The Bowman Court held that the charged crime fell comfortably within this second category. The statute had been amended in 1918 to encompass false claims harmful to corporations in which the United States owned stock. Id. at 101. The Court found that this provision “was evidently intended to protect the Emergency Fleet Corporation, ” which was “expected to engage in, and did engage in, a most extensive ocean transportation business” that serviced “every great port of the world open during [World War I].” Id. at 101-02. Two key factors informed the Court's decision: that Congress had sought to stifle “frauds upon the Government, ” and-because of background assumptions about the Emergency Fleet Corporation's worldwide business-that those frauds were likely to occur “on the high seas and in foreign ports and beyond the land jurisdiction of the United States.” Id.

         Bowman also supplemented its holding (if only in dictum) with a list of six other federal crimes whose nature commanded an inference of extraterritorial application. Because Bowman has been entirely absent from the Supreme Court's modern extraterritoriality decisions, these six crimes are important data points for understanding Bowman's underlying rationale. The Court noted that all six appeared in a chapter of the U.S. Code entitled “Offenses against the operations of the Government, ” id. at 98-99; each crime had evidently been designed to forestall some tangible or intangible harm to the U.S. Government. In asserting that each of the following offenses would apply extraterritoriality, the Court also commented on the statutes' anticipated geographic reach:

(1) A consul's knowingly certifying a false invoice. “Clearly the locus of this crime as intended by Congress is in a foreign country . . . .” Id. at 99.
(2) Forging or altering a ship's papers. “The natural inference from the character of the offense is that the sea would be a probable place for its commission.” Id.
(3) Enticing desertions from the naval service. Congress must have “intend[ed] by this to include such enticing done aboard ship on the high seas or in a foreign port, where it would be most likely to be done.” Id.
(4) Bribing an officer of the U.S. civil, military, or naval service to violate his duty or to aid in committing a fraud on the United States. The Court concluded that it would “hardly [be] reasonable to construe this not to include offenses” directed at consuls, ambassadors, and military officers “in a foreign country or on the high seas.” Id.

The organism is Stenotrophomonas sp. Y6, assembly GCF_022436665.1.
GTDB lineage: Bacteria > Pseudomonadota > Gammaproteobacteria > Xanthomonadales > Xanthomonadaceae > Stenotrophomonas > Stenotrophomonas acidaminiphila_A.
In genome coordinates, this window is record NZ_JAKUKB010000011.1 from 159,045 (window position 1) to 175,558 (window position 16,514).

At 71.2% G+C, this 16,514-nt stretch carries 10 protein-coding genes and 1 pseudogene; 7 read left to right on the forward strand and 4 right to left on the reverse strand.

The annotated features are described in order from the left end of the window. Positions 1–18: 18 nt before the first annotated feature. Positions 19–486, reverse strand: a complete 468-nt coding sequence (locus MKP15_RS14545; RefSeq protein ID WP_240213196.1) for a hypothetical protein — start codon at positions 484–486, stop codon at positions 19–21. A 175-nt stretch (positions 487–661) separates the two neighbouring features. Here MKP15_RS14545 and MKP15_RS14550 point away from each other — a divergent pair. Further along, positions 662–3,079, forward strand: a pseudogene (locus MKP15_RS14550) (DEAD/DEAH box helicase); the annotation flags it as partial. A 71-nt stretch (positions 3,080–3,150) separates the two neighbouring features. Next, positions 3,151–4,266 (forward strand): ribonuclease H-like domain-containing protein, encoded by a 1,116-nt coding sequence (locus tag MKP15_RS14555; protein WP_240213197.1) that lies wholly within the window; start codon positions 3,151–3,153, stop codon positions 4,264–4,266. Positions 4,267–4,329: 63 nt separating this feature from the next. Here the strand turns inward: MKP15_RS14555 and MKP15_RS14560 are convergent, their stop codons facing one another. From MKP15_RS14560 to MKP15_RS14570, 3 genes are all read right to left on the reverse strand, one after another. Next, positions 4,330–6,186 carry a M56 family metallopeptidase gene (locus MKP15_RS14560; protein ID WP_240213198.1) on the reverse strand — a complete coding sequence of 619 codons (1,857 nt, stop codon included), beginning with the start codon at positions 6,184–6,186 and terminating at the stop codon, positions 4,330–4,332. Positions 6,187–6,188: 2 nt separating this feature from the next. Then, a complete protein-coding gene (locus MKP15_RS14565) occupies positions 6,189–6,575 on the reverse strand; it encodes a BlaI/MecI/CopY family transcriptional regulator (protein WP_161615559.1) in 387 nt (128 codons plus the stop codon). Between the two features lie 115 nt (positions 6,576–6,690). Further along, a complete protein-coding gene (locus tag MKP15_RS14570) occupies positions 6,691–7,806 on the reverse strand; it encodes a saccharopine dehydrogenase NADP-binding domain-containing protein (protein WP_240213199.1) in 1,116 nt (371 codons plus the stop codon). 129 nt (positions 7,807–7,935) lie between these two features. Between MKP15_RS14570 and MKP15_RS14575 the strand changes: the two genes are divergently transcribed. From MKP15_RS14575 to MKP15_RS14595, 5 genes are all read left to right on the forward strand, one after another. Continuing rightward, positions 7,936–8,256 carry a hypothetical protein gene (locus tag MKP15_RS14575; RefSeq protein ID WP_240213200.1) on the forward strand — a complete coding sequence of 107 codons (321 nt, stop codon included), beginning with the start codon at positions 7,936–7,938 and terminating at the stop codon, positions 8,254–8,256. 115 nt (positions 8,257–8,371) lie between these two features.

(5) Defrauding the United States in the disposition of property captured as prize. “This would naturally often occur at sea, and Congress could not have meant to confine it to the land of the United States.” Id.
(6) Stealing or embezzling property of the United States furnished or intended to be used for military or naval service. “It would hardly be reasonable to hold that” Congress did not intend to punish offenses against U.S. military property located “in foreign countries, in foreign ports or on the high seas.” Id. at 100.

         In sum, for statutes whose geographic reach is ambiguous, satisfying Bowman first requires proof that a criminal offense directly harms the U.S. Government. Bowman also suggested that the presumption against extraterritoriality cannot be rebutted inferentially unless the enacting Congress very likely envisioned, and can be assumed to have authorized, a considerable number of extraterritorial applications. Yet whether Bowman's preconditions are satisfied is hardly a mechanical inquiry. Bowman left open the key question of how many foreseeable extraterritorial applications are necessary to warrant the inference that Congress “clearly” intended to allow prosecutions for acts occurring overseas. Its treatment of two statutory examples suggested that the number of expected extraterritorial offenses must outweigh domestic ones-that the former must be “probable” or “most likely.” Id. at 99. But Bowman's fifth example pointed toward a looser “locus” test for extraterritoriality-that the crime “would naturally often occur” abroad. Id. The D.C. Circuit's resolution of this issue in favor of the latter formulation must guide this Court's analysis of Al-Imam's extraterritoriality challenges.

         b. The D.C. Circuit's Application of Bowman: United States v. Delgado-Garcia